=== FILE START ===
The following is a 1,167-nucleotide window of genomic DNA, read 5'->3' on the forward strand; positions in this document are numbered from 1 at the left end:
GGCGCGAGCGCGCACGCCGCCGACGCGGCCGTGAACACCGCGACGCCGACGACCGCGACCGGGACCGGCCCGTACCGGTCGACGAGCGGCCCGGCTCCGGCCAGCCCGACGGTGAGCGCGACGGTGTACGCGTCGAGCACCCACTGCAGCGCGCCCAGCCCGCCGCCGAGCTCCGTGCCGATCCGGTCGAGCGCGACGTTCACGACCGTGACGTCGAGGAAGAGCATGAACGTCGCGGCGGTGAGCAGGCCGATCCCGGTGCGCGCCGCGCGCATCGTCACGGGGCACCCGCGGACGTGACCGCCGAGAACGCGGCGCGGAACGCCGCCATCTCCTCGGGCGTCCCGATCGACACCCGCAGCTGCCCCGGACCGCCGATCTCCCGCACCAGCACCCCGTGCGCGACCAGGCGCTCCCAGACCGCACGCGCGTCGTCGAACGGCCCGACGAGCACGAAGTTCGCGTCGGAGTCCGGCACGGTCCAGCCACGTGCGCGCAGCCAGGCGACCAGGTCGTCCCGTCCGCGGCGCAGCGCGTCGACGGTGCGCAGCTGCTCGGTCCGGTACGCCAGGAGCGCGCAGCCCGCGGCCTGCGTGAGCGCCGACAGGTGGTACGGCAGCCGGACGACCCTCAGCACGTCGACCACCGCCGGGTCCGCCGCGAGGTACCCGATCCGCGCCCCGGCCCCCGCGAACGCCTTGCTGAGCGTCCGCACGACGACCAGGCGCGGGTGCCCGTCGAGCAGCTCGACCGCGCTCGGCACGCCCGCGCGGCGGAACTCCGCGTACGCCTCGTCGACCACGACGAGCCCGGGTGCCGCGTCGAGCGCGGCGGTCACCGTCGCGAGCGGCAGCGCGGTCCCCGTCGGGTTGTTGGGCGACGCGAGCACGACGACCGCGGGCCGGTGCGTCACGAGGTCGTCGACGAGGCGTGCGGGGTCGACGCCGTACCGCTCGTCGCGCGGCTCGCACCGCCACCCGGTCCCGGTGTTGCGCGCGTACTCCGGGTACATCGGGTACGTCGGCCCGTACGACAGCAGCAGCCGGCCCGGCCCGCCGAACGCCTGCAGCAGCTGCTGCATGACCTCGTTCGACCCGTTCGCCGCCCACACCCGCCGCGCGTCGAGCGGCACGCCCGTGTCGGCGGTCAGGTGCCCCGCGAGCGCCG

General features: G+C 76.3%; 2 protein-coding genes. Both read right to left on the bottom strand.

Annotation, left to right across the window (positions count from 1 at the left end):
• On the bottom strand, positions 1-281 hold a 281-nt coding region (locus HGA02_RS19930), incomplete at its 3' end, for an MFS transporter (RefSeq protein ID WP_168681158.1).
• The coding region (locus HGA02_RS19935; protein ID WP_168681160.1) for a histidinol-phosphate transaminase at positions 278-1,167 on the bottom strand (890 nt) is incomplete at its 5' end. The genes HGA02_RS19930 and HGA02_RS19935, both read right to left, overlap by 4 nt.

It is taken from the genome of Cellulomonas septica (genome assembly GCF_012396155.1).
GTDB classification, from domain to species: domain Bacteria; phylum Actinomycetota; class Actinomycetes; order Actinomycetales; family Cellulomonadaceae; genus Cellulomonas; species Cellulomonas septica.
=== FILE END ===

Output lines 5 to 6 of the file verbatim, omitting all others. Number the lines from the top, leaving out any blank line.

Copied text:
• On the bottom strand, positions 1-281 hold a 281-nt coding region (locus HGA02_RS19930), incomplete at its 3' end, for an MFS transporter (RefSeq protein ID WP_168681158.1).
• The coding region (locus HGA02_RS19935; protein ID WP_168681160.1) for a histidinol-phosphate transaminase at positions 278-1,167 on the bottom strand (890 nt) is incomplete at its 5' end. The genes HGA02_RS19930 and HGA02_RS19935, both read right to left, overlap by 4 nt.